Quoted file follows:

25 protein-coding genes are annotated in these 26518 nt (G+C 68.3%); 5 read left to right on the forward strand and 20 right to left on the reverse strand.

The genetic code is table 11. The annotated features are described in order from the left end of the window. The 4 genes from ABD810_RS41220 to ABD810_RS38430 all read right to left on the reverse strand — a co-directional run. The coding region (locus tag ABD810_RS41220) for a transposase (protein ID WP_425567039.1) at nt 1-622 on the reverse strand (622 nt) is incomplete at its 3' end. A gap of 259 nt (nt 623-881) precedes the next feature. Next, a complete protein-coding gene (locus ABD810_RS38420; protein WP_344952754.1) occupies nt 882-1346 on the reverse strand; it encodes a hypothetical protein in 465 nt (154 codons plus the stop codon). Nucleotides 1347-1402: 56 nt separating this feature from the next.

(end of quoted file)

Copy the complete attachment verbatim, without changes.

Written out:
25 protein-coding genes are annotated in these 26518 nt (G+C 68.3%); 5 read left to right on the forward strand and 20 right to left on the reverse strand.

The genetic code is table 11. The annotated features are described in order from the left end of the window. The 4 genes from ABD810_RS41220 to ABD810_RS38430 all read right to left on the reverse strand — a co-directional run. The coding region (locus tag ABD810_RS41220) for a transposase (protein ID WP_425567039.1) at nt 1-622 on the reverse strand (622 nt) is incomplete at its 3' end. A gap of 259 nt (nt 623-881) precedes the next feature. Next, a complete protein-coding gene (locus ABD810_RS38420; protein WP_344952754.1) occupies nt 882-1346 on the reverse strand; it encodes a hypothetical protein in 465 nt (154 codons plus the stop codon). Nucleotides 1347-1402: 56 nt separating this feature from the next.